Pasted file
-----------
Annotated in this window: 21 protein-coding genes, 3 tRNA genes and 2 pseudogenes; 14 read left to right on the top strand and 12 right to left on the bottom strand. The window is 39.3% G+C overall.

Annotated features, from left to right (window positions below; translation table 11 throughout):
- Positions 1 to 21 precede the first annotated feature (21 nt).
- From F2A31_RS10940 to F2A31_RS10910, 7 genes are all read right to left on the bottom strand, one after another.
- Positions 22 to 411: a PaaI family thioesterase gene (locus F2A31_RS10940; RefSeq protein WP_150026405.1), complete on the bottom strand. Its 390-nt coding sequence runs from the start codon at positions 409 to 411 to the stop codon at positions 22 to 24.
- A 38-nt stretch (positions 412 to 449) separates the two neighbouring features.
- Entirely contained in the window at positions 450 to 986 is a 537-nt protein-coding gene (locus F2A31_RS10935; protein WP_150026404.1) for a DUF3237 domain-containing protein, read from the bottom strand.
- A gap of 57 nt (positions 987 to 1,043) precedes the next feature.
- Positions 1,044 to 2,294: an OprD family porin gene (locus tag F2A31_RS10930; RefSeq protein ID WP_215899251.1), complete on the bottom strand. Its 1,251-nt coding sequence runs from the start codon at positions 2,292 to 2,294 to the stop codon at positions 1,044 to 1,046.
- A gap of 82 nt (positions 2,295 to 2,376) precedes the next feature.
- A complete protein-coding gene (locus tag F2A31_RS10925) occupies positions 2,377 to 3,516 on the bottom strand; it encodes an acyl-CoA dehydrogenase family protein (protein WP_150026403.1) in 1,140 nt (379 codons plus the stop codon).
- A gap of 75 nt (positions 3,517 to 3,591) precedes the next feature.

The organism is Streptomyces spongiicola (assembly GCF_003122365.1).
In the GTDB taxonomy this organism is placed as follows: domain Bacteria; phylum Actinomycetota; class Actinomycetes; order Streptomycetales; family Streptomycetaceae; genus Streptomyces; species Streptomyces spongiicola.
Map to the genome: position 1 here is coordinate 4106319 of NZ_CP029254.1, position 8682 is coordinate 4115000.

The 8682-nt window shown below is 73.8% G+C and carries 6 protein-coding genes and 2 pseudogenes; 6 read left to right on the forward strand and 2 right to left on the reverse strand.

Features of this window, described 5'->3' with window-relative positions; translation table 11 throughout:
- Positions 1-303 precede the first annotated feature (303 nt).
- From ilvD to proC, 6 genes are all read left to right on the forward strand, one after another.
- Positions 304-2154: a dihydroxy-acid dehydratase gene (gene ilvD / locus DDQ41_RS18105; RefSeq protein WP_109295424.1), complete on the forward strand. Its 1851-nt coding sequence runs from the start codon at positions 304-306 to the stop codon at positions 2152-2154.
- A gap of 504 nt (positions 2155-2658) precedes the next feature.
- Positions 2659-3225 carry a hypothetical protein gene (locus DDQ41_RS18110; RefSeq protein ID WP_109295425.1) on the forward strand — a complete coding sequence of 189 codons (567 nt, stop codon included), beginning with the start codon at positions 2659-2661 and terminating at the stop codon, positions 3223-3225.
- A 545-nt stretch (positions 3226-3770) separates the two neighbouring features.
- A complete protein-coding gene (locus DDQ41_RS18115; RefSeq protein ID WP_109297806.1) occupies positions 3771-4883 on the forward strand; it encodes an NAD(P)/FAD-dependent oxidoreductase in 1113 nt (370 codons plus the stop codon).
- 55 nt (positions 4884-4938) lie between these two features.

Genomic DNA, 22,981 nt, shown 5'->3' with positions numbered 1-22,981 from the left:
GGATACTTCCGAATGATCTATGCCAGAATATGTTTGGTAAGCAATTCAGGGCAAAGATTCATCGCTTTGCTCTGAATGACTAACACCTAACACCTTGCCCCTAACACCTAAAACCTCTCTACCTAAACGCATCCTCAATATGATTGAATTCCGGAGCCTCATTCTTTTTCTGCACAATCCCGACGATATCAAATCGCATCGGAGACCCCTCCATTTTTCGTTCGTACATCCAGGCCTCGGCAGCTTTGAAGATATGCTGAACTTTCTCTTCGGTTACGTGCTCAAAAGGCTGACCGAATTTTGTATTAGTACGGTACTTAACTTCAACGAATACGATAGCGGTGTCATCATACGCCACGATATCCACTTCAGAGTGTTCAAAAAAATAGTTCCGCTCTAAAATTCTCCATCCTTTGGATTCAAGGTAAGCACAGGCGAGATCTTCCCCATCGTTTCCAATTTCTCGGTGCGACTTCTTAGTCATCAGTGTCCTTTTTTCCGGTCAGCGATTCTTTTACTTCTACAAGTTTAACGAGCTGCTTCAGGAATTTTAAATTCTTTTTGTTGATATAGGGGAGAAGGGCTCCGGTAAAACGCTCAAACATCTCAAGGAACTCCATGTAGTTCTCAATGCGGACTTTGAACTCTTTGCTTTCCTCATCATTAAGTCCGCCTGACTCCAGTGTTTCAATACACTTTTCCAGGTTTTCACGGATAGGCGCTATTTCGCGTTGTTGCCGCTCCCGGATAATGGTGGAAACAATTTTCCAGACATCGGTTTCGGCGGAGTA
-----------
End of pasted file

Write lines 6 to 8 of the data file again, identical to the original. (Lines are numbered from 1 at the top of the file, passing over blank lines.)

- A 38-nt stretch (positions 412 to 449) separates the two neighbouring features.
- Entirely contained in the window at positions 450 to 986 is a 537-nt protein-coding gene (locus F2A31_RS10935; protein WP_150026404.1) for a DUF3237 domain-containing protein, read from the bottom strand.
- A gap of 57 nt (positions 987 to 1,043) precedes the next feature.